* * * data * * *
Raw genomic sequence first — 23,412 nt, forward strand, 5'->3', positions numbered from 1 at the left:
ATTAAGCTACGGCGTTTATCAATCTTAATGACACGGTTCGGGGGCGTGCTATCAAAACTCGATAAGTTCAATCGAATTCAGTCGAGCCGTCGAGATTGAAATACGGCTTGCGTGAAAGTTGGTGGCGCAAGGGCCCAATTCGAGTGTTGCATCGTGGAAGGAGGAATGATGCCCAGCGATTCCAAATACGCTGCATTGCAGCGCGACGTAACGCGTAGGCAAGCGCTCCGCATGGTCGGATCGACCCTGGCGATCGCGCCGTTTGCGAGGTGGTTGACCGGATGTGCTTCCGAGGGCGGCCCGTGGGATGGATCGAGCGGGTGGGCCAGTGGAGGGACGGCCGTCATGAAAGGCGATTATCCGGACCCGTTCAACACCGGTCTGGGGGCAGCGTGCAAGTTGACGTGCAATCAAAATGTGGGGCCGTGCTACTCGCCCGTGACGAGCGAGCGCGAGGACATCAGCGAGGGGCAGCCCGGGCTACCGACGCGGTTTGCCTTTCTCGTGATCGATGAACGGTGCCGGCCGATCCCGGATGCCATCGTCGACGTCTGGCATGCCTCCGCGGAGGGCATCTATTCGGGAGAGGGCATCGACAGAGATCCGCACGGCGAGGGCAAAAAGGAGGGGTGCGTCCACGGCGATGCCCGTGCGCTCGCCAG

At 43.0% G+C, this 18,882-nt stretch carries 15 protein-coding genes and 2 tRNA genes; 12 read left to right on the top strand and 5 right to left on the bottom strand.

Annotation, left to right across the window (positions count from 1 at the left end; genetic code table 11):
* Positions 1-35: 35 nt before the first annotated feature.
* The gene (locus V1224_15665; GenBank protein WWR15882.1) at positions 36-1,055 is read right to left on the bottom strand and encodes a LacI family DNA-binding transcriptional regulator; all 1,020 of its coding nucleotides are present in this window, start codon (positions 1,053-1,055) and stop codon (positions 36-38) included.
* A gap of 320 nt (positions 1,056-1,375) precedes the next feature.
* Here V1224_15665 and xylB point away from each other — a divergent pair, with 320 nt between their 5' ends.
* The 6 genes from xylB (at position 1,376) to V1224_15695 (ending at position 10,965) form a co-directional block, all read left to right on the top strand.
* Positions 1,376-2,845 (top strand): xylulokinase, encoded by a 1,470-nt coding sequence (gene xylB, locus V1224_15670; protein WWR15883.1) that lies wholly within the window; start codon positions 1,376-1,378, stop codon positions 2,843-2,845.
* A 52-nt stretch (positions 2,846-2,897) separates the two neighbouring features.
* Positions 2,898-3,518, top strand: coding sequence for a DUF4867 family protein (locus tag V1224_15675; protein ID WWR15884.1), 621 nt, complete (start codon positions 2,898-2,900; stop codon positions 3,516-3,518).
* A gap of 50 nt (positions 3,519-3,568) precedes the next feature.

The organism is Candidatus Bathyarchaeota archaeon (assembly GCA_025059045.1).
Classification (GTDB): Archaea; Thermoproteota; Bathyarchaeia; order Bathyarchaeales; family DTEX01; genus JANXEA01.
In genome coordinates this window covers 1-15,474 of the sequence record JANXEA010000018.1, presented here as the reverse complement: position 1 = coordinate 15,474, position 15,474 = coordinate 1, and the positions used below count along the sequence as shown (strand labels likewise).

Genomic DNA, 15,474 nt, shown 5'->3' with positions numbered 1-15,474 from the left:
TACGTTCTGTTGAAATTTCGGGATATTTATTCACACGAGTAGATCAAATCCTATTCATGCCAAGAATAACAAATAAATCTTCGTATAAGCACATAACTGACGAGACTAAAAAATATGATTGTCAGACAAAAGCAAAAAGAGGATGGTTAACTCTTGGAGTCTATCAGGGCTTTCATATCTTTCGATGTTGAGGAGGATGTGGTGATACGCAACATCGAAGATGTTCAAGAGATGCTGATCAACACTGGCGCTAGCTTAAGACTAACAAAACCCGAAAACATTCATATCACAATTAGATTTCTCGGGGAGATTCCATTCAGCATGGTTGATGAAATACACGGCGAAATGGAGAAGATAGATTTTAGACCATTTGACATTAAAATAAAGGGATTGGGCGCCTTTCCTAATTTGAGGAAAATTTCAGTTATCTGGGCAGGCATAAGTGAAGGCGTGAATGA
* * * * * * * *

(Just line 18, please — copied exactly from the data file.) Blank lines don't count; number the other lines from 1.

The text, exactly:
TACGTTCTGTTGAAATTTCGGGATATTTATTCACACGAGTAGATCAAATCCTATTCATGCCAAGAATAACAAATAAATCTTCGTATAAGCACATAACTGACGAGACTAAAAAATATGATTGTCAGACAAAAGCAAAAAGAGGATGGTTAACTCTTGGAGTCTATCAGGGCTTTCATATCTTTCGATGTTGAGGAGGATGTGGTGATACGCAACATCGAAGATGTTCAAGAGATGCTGATCAACACTGGCGCTAGCTTAAGACTAACAAAACCCGAAAACATTCATATCACAATTAGATTTCTCGGGGAGATTCCATTCAGCATGGTTGATGAAATACACGGCGAAATGGAGAAGATAGATTTTAGACCATTTGACATTAAAATAAAGGGATTGGGCGCCTTTCCTAATTTGAGGAAAATTTCAGTTATCTGGGCAGGCATAAGTGAAGGCGTGAATGA